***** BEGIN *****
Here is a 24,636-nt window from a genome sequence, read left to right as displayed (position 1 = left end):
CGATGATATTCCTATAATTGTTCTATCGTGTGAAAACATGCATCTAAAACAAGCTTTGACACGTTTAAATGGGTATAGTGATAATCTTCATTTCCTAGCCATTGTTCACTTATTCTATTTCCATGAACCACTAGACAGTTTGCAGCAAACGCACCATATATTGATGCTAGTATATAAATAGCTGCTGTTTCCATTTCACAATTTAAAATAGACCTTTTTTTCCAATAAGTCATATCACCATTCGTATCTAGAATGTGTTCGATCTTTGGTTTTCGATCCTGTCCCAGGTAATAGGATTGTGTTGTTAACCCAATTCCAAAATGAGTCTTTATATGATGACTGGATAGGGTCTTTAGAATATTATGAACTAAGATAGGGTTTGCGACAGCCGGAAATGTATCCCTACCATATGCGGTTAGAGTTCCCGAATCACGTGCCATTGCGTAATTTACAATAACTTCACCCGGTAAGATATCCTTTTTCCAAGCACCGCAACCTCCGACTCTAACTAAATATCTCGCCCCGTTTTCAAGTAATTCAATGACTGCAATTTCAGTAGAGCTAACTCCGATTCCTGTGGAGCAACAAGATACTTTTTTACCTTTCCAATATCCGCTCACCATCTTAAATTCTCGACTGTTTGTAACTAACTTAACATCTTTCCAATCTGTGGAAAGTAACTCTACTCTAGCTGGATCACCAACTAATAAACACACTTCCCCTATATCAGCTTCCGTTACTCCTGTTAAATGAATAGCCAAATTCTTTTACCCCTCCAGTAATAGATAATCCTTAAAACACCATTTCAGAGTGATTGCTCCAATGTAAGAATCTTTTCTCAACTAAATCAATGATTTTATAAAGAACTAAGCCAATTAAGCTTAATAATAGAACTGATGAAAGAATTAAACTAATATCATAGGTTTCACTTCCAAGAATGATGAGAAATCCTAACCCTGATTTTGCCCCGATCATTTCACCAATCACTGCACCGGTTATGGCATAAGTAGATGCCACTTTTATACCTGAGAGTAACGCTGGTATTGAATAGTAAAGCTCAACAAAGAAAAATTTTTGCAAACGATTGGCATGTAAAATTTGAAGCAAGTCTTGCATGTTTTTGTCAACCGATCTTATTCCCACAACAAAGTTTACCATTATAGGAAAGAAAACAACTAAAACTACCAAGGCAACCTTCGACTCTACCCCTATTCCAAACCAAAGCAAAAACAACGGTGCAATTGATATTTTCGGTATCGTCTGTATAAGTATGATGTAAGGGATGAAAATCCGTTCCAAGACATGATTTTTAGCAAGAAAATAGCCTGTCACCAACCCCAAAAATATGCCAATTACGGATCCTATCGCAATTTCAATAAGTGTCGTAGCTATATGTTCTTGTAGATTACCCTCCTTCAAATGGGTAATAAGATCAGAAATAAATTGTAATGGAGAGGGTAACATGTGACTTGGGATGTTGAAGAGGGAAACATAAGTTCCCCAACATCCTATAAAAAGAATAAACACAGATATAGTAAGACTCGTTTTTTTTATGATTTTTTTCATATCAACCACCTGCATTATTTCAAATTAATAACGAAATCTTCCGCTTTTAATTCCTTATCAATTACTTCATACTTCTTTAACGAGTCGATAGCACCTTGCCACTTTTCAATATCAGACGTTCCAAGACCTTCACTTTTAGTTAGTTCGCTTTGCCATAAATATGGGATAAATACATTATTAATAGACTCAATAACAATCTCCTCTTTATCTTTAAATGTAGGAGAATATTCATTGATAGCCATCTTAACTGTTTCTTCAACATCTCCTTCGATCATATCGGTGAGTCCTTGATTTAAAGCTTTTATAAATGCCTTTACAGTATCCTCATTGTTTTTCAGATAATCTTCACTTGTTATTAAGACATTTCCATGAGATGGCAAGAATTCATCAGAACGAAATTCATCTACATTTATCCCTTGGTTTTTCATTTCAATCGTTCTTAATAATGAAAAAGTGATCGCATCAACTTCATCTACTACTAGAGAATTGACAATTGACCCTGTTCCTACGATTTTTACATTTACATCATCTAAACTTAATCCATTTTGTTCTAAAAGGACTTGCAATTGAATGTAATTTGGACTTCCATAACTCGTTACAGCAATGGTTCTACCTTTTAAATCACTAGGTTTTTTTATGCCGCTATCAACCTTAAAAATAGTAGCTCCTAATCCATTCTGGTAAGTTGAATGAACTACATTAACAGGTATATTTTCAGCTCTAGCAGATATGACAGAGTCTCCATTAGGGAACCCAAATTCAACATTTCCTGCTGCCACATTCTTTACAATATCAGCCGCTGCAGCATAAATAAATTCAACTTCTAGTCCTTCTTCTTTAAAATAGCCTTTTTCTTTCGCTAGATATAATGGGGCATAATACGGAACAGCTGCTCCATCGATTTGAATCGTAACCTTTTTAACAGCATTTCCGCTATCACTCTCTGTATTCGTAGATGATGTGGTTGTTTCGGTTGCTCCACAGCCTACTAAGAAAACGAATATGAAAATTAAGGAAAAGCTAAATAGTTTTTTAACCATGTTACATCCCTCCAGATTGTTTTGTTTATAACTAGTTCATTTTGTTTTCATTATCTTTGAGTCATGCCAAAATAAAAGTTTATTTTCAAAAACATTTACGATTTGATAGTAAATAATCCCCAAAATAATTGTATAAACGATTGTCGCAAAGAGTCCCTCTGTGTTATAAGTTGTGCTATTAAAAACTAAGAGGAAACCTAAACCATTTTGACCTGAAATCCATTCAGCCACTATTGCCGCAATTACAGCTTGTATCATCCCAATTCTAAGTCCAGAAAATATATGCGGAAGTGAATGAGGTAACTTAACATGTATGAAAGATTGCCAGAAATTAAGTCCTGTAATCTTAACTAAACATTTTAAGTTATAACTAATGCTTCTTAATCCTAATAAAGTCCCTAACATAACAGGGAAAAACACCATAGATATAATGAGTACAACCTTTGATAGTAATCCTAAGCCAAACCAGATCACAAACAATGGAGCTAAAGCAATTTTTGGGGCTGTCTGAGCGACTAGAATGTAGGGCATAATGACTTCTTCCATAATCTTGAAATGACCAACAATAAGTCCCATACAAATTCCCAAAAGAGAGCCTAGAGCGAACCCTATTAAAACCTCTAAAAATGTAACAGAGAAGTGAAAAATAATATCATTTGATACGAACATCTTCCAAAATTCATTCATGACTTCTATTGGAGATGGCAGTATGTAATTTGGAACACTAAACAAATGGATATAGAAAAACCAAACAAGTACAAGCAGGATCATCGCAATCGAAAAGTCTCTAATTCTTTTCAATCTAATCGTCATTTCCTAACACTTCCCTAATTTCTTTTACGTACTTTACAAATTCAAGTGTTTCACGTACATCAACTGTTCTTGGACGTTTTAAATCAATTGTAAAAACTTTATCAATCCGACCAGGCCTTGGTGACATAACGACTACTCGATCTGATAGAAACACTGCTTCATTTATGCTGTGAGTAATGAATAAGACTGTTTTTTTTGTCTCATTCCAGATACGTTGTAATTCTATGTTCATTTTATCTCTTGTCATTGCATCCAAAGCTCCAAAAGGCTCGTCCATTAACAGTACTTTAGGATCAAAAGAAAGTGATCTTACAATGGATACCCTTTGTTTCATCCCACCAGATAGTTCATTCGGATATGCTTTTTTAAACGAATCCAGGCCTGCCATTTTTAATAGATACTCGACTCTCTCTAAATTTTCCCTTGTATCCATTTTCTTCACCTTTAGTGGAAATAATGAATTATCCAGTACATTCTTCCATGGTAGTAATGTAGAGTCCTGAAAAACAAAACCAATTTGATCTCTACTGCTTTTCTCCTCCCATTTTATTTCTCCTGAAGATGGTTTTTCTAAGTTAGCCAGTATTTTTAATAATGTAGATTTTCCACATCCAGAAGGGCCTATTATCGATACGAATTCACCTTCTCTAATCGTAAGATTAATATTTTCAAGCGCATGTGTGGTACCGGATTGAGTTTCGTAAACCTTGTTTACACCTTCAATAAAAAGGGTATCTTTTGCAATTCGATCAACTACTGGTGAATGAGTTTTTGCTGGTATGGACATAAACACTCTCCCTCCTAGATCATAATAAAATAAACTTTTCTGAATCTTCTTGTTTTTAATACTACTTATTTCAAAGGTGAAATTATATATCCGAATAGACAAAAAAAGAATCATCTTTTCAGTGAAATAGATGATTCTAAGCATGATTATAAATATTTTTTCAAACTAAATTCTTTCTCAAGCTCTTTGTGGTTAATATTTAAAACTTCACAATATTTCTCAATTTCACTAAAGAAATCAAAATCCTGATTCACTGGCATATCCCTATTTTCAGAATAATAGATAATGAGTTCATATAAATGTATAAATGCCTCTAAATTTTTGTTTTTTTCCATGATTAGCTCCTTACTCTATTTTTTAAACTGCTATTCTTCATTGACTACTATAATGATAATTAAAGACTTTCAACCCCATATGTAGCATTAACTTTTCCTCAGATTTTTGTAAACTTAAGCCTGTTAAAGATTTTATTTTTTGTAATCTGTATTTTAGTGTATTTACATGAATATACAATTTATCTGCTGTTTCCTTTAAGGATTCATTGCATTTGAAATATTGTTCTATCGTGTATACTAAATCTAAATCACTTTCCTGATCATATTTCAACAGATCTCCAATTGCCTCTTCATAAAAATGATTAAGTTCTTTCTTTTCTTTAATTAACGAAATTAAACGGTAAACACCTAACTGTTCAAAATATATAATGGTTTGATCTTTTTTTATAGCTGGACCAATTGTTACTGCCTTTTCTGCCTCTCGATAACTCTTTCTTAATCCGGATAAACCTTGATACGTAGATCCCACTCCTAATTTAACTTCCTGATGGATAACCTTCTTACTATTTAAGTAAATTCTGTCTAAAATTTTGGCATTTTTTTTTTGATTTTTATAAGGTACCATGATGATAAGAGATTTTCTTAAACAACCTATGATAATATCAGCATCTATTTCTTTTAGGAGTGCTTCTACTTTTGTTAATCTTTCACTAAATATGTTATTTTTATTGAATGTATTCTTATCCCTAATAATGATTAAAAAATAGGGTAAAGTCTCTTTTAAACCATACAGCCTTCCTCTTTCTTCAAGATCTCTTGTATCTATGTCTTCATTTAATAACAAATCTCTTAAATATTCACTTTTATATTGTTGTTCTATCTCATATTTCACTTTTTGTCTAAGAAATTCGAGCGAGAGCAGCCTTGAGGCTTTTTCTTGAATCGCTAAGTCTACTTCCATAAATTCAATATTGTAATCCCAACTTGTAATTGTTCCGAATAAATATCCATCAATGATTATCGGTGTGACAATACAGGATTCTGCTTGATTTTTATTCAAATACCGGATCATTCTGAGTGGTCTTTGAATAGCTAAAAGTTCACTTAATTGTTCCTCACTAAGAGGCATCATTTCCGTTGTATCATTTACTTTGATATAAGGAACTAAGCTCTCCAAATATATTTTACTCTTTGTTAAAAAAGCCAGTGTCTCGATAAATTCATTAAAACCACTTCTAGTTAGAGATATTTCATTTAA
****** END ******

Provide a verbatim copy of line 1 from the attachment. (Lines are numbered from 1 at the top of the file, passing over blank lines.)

Here is a 24,636-nt window from a genome sequence, read left to right as displayed (position 1 = left end):